Uniqueness is what you did with your boyfriend for the first time, when your parents were out for the evening. Or it’s the Loch Ness Monster, captured and held for public display in a giant aquarium. Or it’s test driving a Lamborghini, when all you’ve ever owned is a 20-year-old Buick.

Get what I mean? Uniqueness is the sweet spot, baby! It’s the fulfillment of fantasy. It’s the strange and unexpected. It’s an escape from the mundane. In fact it’s an infinite amount of things, because it’s anything unpredictable or unusual.

Would you rather read a news story about a dog that goes around biting men, or about a man that goes around biting dogs?

Uniqueness is what your mind lives for, salivates for, and dreams of every minute of every waking and sleeping hour of every day. The greatest delights in life are found when you experience the most unique situations. And it is for these experiences that you will walk to the ends of the earth to encounter.

When it comes to uniqueness, it’s one-of-a-kind. Now that’s a safe thing to say. But I’ve said so many unconventional, unsafe things in previous chapters, I want to take a break on the safe side for once. Because, well, I guess I’m longing for a unique experience.

So how do you find this one-of-a-kind thing? Where does this coveted elixir of happiness come from?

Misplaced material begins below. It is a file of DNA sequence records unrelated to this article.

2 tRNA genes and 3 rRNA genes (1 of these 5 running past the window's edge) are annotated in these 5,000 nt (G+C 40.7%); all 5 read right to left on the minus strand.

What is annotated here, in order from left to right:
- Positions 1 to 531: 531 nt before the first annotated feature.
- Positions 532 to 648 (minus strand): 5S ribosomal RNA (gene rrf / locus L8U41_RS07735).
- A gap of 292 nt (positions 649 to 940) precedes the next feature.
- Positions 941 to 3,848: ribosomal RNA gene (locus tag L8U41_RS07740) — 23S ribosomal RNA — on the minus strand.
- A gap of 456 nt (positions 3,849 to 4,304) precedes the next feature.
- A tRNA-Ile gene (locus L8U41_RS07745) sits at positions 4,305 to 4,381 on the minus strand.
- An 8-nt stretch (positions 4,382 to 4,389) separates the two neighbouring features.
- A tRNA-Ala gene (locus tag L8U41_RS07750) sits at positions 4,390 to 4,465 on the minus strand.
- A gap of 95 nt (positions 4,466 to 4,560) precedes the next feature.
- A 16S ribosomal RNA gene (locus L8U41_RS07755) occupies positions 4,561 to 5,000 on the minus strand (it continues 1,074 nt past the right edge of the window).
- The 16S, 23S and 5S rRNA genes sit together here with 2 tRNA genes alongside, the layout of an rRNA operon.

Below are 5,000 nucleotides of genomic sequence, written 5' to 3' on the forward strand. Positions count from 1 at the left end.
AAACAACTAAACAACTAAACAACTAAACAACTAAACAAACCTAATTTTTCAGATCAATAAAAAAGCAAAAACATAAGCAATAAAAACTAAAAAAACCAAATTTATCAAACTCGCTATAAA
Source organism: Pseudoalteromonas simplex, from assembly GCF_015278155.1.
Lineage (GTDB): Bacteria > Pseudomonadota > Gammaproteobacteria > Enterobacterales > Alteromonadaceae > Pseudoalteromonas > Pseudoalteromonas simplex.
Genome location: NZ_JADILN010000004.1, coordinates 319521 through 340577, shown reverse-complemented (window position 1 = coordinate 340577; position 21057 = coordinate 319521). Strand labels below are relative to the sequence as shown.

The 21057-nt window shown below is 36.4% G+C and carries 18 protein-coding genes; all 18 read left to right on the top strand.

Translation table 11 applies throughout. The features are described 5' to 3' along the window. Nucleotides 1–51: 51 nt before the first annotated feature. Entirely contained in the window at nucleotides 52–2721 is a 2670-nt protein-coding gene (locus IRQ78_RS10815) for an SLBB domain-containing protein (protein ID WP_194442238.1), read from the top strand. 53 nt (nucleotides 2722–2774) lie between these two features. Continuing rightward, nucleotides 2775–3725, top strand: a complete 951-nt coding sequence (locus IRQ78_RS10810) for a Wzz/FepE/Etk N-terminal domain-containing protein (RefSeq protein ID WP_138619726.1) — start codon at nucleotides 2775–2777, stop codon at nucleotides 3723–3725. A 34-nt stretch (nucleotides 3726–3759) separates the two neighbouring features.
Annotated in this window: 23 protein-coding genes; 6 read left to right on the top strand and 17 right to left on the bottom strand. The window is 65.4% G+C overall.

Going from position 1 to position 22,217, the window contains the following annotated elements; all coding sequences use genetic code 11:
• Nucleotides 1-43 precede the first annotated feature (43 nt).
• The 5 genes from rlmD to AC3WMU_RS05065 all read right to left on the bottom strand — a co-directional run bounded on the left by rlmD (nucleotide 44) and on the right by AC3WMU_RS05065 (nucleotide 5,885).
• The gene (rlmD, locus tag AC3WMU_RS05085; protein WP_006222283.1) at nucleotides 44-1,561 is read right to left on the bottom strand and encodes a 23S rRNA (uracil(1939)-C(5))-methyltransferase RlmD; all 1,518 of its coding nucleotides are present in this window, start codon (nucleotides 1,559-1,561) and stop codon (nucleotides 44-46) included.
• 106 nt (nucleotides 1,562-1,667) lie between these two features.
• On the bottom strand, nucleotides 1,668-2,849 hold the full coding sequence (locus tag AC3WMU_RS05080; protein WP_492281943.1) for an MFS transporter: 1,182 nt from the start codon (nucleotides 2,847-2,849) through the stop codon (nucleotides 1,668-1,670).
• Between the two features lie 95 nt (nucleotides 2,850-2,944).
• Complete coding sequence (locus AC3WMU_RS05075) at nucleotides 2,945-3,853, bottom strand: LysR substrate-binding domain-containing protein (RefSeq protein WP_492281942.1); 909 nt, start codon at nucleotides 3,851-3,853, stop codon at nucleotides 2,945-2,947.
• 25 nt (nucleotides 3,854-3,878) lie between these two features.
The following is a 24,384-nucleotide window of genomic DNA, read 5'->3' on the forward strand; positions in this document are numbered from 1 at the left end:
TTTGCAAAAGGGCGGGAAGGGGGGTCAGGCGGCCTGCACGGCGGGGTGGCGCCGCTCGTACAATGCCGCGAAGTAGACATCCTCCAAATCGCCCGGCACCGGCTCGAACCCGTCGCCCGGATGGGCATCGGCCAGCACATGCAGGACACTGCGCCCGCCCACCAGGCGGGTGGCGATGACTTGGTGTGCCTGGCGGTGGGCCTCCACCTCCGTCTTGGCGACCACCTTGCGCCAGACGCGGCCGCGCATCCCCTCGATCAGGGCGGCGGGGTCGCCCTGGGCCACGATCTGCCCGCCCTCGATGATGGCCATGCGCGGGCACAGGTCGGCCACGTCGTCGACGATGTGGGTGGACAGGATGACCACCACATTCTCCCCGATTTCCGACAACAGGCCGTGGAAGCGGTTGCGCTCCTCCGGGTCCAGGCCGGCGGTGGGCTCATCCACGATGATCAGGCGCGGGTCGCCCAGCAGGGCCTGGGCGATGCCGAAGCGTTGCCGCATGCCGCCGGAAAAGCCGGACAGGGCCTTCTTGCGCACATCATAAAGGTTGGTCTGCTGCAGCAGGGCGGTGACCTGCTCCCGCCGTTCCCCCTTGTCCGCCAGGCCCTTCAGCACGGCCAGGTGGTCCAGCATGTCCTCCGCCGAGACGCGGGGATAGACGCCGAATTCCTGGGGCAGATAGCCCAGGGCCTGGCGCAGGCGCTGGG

First, What the Heck Is It?

Well first, let’s figure out what uniqueness is exactly. In theory, I mean. Remember Zombie Theory? Zombie Theory states that life is change, and asserts that even dead bodies are alive, because the process of decomposition amounts to change. Uniqueness fits right into Zombie Theory. After all, it would be very unique to see a zombie rise from the grave and start walking around.

Uniqueness is simply a way of gauging the amount of change that occurs, from the perspective of the person experiencing the change. Some changes are perceived as more unique than others. For instance, the second hand on a watch is always changing, as it travels round and round the dial. But the changes are not very unique, since you are well acquainted with the actions of a watch. But if the second hand of your watch began running backwards—now that would be very unique. From your perspective, that would bring much more change than when the second hand runs in the normal direction.